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Cheat Sheets

This article appeared as the cover story in the September issue of The American Spectator. To subscribe, click here.

THE BUSH ADMINISTRATION’S signature domestic program is continuing the familiar pattern of so-called “education reform”: loudly pretend to demand high standards, but quietly accept low ones. Nearly four years after its enactment, it is now increasingly clear that No Child Left Behind (NCLB) will fail.

The White House called NCLB “the most important federal education reform in history.” Brushing aside traditional Republican concerns about centralization, the statute gave the U.S. Department of Education unprecedented new powers. It demanded that the public schools adopt detailed testing programs in reading and mathematics, and commit themselves to achieving “proficiency” for 100 percent of their students by the year 2014. But the law’s 1,100-page text failed to provide any definition of “proficiency” even though it used that crucial term literally hundreds of times. While authorizing Washington to withhold subsidies from states whose programs fall short, NCLB gave both federal and state officials all the room they will need to perpetuate the status quo.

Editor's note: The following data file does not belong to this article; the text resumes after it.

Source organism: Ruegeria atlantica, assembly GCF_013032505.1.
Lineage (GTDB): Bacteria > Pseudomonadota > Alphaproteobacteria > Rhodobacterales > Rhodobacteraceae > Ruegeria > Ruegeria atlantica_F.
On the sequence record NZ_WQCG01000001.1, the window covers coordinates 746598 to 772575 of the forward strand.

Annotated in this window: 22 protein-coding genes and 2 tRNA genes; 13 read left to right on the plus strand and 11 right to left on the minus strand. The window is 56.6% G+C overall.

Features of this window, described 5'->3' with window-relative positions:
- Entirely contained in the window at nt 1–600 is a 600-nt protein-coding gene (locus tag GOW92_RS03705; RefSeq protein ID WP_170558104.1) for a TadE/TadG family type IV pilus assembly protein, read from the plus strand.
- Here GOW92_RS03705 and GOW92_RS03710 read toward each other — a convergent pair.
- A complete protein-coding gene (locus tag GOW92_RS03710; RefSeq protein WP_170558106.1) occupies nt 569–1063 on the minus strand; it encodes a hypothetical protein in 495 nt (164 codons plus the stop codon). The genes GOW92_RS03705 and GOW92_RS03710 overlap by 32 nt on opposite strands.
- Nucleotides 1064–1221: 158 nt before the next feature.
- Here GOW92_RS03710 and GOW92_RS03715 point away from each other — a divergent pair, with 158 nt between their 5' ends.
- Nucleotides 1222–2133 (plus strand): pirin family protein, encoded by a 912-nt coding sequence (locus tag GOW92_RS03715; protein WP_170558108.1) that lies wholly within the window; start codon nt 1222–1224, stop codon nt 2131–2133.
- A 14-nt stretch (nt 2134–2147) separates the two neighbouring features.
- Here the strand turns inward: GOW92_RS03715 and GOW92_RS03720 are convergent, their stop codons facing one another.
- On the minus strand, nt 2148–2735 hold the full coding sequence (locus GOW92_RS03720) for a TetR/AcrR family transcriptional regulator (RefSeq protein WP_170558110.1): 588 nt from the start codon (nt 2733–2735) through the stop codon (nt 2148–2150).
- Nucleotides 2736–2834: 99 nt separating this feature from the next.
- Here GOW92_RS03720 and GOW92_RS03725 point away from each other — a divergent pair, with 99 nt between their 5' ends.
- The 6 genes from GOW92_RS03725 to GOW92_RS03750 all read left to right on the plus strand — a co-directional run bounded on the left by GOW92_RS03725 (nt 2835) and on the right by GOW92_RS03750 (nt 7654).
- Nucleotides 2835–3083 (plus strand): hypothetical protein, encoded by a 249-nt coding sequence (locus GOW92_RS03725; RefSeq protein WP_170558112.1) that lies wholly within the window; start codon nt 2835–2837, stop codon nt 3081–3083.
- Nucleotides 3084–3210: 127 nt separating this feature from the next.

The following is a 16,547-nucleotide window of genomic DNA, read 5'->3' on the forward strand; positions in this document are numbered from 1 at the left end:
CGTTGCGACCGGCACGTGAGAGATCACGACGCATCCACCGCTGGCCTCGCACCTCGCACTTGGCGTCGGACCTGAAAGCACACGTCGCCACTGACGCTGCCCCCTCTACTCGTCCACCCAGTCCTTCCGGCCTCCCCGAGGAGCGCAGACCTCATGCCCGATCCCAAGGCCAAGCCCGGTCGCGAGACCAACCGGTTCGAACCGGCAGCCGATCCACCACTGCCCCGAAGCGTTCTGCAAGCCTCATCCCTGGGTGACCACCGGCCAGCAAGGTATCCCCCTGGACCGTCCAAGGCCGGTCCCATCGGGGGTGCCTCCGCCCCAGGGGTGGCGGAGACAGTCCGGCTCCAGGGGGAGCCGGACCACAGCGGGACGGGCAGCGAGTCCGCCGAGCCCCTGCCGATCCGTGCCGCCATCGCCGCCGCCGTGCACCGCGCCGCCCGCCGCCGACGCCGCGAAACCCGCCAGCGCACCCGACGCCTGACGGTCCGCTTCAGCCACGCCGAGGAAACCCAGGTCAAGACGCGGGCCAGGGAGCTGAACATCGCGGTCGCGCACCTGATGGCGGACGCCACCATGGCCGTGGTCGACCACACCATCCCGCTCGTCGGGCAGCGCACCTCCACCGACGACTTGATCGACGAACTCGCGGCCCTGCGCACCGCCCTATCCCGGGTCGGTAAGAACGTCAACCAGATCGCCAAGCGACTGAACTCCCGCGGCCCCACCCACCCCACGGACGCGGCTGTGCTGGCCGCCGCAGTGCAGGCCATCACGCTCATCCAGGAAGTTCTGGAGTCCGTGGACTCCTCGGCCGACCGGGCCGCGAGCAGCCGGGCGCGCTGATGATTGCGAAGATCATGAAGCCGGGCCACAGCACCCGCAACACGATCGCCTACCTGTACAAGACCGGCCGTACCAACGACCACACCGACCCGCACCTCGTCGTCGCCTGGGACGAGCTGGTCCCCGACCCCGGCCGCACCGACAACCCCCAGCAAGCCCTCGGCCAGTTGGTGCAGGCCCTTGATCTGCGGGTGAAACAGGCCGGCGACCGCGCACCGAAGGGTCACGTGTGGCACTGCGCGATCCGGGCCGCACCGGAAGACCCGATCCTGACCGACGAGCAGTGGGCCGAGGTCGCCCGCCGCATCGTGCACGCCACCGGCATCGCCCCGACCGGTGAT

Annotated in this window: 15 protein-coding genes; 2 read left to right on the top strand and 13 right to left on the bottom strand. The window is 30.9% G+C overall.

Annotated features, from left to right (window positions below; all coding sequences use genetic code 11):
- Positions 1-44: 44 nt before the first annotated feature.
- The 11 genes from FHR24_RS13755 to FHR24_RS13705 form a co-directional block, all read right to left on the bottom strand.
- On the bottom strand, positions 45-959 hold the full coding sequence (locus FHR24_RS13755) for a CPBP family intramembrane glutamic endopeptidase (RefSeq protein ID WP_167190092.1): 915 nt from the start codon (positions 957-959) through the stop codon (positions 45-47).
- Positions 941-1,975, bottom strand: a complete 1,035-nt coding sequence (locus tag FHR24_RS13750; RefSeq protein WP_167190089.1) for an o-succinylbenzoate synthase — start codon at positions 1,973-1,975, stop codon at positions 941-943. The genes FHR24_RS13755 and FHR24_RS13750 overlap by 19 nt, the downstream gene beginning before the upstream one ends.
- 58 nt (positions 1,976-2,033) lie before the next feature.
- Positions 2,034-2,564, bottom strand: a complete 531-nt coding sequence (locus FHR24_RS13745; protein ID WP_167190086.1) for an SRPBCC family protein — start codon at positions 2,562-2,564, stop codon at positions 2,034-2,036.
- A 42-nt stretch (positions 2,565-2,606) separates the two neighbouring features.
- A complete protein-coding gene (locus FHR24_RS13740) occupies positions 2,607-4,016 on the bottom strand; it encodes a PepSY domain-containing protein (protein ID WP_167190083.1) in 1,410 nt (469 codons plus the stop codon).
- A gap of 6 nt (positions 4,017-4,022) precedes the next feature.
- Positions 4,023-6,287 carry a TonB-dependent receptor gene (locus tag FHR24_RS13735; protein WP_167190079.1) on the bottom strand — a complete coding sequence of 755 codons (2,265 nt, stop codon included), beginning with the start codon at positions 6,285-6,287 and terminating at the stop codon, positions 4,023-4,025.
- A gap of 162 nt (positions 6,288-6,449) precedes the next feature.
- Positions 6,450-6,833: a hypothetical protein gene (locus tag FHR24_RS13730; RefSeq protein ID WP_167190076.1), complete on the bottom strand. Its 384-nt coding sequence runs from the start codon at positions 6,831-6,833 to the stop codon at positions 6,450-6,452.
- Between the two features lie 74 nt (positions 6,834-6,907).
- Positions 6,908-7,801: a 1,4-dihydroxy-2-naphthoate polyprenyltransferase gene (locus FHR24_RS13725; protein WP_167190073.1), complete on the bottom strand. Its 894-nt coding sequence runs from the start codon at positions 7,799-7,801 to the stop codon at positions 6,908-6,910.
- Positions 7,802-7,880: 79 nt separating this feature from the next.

The key administrative decisions that will determine NCLB’s long-term effects have now been made, and are not going to be changed by any fixes that Congress or the White House are ready to consider. The states will pretend to adopt tough standards and the federal government will pretend to hold them to their promises, but no state will lose its subsidies no matter how mediocre its performance. Essentially we are seeing the policy equivalent of professional wrestling.